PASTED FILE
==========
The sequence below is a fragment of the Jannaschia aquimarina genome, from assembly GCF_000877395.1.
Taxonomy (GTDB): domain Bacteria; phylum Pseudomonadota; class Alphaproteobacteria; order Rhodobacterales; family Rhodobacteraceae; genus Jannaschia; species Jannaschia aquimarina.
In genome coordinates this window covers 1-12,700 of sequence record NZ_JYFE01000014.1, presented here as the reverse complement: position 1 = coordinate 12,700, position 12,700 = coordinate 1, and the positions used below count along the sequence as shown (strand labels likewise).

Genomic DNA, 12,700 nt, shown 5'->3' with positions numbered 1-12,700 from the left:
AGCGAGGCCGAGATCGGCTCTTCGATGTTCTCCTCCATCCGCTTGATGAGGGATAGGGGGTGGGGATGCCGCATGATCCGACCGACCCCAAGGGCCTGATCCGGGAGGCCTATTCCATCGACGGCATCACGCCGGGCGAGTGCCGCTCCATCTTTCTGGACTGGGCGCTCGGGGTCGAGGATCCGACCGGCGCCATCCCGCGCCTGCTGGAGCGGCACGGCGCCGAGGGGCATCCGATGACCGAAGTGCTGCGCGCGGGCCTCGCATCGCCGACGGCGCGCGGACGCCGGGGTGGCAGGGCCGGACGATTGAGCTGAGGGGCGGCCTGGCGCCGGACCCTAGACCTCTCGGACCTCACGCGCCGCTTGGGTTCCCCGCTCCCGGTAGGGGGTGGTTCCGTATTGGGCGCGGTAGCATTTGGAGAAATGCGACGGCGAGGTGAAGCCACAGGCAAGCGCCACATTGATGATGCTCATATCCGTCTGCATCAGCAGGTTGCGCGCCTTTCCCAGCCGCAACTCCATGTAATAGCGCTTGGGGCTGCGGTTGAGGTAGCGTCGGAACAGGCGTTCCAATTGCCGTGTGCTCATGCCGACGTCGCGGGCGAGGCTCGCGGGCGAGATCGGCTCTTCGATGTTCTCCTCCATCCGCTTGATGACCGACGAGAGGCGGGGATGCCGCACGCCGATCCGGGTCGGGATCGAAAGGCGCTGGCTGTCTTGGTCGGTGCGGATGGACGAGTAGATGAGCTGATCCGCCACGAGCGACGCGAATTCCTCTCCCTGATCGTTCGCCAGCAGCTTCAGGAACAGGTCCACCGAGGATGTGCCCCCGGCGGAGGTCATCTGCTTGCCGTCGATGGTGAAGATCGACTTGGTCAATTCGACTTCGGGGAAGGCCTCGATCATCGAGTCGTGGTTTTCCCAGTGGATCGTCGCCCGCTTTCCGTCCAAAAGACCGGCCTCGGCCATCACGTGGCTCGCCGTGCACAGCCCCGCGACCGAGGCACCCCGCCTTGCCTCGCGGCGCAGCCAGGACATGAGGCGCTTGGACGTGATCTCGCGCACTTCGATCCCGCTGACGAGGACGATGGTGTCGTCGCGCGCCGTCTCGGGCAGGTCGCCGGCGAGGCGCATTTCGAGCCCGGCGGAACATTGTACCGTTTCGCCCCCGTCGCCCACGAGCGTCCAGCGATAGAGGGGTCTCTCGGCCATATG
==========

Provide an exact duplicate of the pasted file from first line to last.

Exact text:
The sequence below is a fragment of the Jannaschia aquimarina genome, from assembly GCF_000877395.1.
Taxonomy (GTDB): domain Bacteria; phylum Pseudomonadota; class Alphaproteobacteria; order Rhodobacterales; family Rhodobacteraceae; genus Jannaschia; species Jannaschia aquimarina.
In genome coordinates this window covers 1-12,700 of sequence record NZ_JYFE01000014.1, presented here as the reverse complement: position 1 = coordinate 12,700, position 12,700 = coordinate 1, and the positions used below count along the sequence as shown (strand labels likewise).

Genomic DNA, 12,700 nt, shown 5'->3' with positions numbered 1-12,700 from the left:
AGCGAGGCCGAGATCGGCTCTTCGATGTTCTCCTCCATCCGCTTGATGAGGGATAGGGGGTGGGGATGCCGCATGATCCGACCGACCCCAAGGGCCTGATCCGGGAGGCCTATTCCATCGACGGCATCACGCCGGGCGAGTGCCGCTCCATCTTTCTGGACTGGGCGCTCGGGGTCGAGGATCCGACCGGCGCCATCCCGCGCCTGCTGGAGCGGCACGGCGCCGAGGGGCATCCGATGACCGAAGTGCTGCGCGCGGGCCTCGCATCGCCGACGGCGCGCGGACGCCGGGGTGGCAGGGCCGGACGATTGAGCTGAGGGGCGGCCTGGCGCCGGACCCTAGACCTCTCGGACCTCACGCGCCGCTTGGGTTCCCCGCTCCCGGTAGGGGGTGGTTCCGTATTGGGCGCGGTAGCATTTGGAGAAATGCGACGGCGAGGTGAAGCCACAGGCAAGCGCCACATTGATGATGCTCATATCCGTCTGCATCAGCAGGTTGCGCGCCTTTCCCAGCCGCAACTCCATGTAATAGCGCTTGGGGCTGCGGTTGAGGTAGCGTCGGAACAGGCGTTCCAATTGCCGTGTGCTCATGCCGACGTCGCGGGCGAGGCTCGCGGGCGAGATCGGCTCTTCGATGTTCTCCTCCATCCGCTTGATGACCGACGAGAGGCGGGGATGCCGCACGCCGATCCGGGTCGGGATCGAAAGGCGCTGGCTGTCTTGGTCGGTGCGGATGGACGAGTAGATGAGCTGATCCGCCACGAGCGACGCGAATTCCTCTCCCTGATCGTTCGCCAGCAGCTTCAGGAACAGGTCCACCGAGGATGTGCCCCCGGCGGAGGTCATCTGCTTGCCGTCGATGGTGAAGATCGACTTGGTCAATTCGACTTCGGGGAAGGCCTCGATCATCGAGTCGTGGTTTTCCCAGTGGATCGTCGCCCGCTTTCCGTCCAAAAGACCGGCCTCGGCCATCACGTGGCTCGCCGTGCACAGCCCCGCGACCGAGGCACCCCGCCTTGCCTCGCGGCGCAGCCAGGACATGAGGCGCTTGGACGTGATCTCGCGCACTTCGATCCCGCTGACGAGGACGATGGTGTCGTCGCGCGCCGTCTCGGGCAGGTCGCCGGCGAGGCGCATTTCGAGCCCGGCGGAACATTGTACCGTTTCGCCCCCGTCGCCCACGAGCGTCCAGCGATAGAGGGGTCTCTCGGCCATATG